Sunday afternoon we walked from the hotel to Rossio Square, one of the important squares in the city. We were on our way to the Hard Rock Café. We visit there each time we are in Lisbon. We go for the food and not the noisy atmosphere.
When we got close to the square we could see a large crowd and hear band music. We tried to think what could be going on and came up with nothing. When we made our way through the crowd, we could see there was a religious procession. There were people in religious garb and at least one statue of Christ carrying a cross was being carried by a number of men. People walking in the procession were carrying candles and there were groups of Boy and Girl Scouts and what looked like school kids. Oddly, the music came from what looked like a military marching band. Dressed in military uniforms, their music was quite good. I could not find any information about what was being celebrated. [On Tuesday, our guide told us that the procession was part of Lent.]
We had a good meal at the Hard Rock. We have been to many of their locations, from Stockholm to Singapore and to quite a few in the U.S. Each has its own ambiance, but they all share one thing: noise. The Lisbon facility in no exception.
Monday morning we decided to walk to Sr. Fado, the place we planned to go Monday night to see more fado. After getting there, we decided to use a taxi to get back and forth. More about that in a bit.
We then walked around in Alfama for a while and discovered that many of the shops were closed because it was Monday. More about that in a bit.
We found a good gelato store so we made our choices and sat on the steps of the Lisbon Se, one of the two cathedrals in Lisbon. There were many tourists in the area because the Se is a big attraction. It was a nice day and everyone seemed to be happy. Things were so relaxed that tourists were getting the local police to take pictures for them.
We spent time in the cathedral. It, like so many other churches in this part of the world, is built on the site of a mosque. I like this cathedral in part because it is not too ornate. Its construction started in 1147 and it survived several earthquakes, including the big one in 1755. It has been modified several times and it is a mix of styles. It has lots of stained glass and the sun really illuminated the glass. The last time we were there someone played the large organ, but no such luck this time.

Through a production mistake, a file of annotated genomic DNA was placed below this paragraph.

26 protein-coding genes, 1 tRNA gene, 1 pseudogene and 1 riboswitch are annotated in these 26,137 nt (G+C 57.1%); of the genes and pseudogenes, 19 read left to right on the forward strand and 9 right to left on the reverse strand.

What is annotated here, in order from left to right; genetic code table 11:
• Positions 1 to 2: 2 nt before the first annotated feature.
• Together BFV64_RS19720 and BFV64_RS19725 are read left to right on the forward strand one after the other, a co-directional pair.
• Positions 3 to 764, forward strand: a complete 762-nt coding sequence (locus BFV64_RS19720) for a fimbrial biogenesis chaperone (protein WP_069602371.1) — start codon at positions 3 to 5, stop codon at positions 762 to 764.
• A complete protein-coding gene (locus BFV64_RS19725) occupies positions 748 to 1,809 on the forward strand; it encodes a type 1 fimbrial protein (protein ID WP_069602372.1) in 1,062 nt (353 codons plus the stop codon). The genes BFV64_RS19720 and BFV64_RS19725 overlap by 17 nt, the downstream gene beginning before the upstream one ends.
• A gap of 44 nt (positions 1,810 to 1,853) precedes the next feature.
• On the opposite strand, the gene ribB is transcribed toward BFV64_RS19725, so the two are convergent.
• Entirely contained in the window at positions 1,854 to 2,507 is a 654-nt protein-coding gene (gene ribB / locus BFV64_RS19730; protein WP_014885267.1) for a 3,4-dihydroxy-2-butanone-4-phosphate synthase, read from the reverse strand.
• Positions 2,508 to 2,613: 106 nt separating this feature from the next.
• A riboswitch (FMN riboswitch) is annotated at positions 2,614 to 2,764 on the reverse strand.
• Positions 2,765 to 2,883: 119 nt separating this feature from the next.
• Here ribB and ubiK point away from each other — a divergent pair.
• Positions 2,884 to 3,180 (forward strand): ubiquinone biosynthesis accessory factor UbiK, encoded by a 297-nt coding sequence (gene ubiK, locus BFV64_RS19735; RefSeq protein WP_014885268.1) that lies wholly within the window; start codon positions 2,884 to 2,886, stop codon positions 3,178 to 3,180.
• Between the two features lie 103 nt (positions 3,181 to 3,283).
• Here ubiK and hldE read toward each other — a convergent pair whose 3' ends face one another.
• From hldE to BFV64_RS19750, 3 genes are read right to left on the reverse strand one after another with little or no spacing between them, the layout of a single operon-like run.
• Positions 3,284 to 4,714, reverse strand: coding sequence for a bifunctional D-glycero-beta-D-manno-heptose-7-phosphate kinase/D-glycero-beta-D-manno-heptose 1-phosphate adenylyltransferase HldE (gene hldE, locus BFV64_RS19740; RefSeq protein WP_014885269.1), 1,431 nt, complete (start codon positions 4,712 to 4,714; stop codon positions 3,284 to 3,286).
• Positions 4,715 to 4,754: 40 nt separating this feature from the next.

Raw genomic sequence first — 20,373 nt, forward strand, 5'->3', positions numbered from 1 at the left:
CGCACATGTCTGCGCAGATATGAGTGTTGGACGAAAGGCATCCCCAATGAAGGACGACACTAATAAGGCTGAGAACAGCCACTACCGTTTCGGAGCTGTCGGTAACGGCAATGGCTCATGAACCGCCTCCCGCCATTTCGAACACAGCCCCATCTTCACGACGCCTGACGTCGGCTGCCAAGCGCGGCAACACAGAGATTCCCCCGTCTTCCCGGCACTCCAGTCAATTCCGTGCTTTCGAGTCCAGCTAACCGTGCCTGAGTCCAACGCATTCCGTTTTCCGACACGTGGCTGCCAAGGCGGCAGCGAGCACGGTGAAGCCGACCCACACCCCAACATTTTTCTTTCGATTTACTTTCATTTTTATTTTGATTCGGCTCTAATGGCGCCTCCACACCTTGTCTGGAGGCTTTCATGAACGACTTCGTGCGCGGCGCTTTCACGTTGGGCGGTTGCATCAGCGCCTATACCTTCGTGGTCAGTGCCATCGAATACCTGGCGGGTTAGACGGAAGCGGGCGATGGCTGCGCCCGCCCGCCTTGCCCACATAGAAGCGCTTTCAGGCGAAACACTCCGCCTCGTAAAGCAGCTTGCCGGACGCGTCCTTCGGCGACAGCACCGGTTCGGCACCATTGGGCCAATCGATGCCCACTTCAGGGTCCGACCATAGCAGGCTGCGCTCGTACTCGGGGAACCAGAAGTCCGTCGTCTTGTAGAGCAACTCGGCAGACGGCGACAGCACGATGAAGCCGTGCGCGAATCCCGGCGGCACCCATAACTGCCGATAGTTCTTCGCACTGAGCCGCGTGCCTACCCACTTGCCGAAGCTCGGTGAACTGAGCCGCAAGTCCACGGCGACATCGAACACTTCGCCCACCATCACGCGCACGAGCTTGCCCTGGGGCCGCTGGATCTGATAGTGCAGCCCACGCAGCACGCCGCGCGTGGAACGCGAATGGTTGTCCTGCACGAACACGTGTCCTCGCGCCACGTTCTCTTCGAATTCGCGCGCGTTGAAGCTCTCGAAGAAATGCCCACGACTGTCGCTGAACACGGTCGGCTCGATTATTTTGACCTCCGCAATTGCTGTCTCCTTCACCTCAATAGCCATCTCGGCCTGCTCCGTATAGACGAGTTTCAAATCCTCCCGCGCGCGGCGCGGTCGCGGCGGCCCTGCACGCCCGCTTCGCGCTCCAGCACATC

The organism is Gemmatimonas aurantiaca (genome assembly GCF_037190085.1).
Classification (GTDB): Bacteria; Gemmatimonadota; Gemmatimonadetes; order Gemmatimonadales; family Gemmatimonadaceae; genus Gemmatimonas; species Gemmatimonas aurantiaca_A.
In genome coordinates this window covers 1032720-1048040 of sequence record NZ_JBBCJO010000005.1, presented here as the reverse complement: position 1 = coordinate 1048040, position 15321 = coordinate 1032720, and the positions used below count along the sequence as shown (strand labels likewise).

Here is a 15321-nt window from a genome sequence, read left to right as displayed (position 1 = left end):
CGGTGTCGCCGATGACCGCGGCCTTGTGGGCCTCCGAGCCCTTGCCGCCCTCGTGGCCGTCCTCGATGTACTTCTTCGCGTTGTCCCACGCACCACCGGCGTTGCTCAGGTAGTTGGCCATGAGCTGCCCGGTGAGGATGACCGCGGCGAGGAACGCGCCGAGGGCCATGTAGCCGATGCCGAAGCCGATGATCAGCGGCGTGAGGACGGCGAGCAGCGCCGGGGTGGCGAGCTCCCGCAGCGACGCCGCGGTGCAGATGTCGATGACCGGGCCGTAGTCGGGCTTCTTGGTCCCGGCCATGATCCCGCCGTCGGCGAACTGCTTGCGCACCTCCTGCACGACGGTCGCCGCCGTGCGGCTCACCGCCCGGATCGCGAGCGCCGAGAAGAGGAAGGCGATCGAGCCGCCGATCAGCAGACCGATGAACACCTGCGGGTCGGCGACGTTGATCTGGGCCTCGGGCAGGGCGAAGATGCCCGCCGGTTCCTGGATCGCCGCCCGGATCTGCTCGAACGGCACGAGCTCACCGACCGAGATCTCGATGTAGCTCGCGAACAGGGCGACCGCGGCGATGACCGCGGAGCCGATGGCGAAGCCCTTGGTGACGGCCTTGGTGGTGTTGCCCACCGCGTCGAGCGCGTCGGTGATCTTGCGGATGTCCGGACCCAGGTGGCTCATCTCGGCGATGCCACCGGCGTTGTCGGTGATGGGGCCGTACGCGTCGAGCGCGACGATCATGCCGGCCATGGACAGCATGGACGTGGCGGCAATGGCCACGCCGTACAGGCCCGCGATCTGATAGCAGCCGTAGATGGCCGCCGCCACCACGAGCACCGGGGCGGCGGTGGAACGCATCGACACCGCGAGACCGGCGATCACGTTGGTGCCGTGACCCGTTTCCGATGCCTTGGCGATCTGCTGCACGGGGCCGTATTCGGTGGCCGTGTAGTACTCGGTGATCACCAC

We were going to spend part of the afternoon sitting on our terrace enjoying the sun and moderate temperatures. However, when we went outside we were met by a gust of wind that deposited our chairs one terrace over. That was the end of that plan. Instead we sat in a more sheltered place out of the wind.
I mentioned ordering a taxi to get to Senor Fado from our hotel. Well, we did that. At 8:15 the taxi arrived. When we told the driver where we wanted to go, he looked at us with a puzzled face: Monday, closed!! He was sure the fado place was closed. But how could that be? I had an email from the hotel saying that we had a reservation. After discussion with the hotel stafff we agreed that Senor Fado was indeed closed. We had to pay the taxi driver anyhow, since we had ordered a ride. Rats! It looked like we weren’t going to see any fado Monday night. But… in discussing the problem with the man helping us, we discovered that the mix-up with the reservation was caused by the hotel thinking our first choice of a venue was closed. Not so! we found out. It had just changed location–sort of like how the streets change. We were able to get a last minute table and we walked to Fado em Si. A 10-minute walk that ended up being on the [literal] other side of the old city wall that forms one of the walls of our hotel.
We had a good meal there and heard good fado. The restaurant was nice and Patricia and I both enjoyed our food. We were very close to the performers—4 singers over the course of 3 hours–and I was able to get some pictures.
Even though our initial plans for the evening did not work out, we still saw/heard good fado.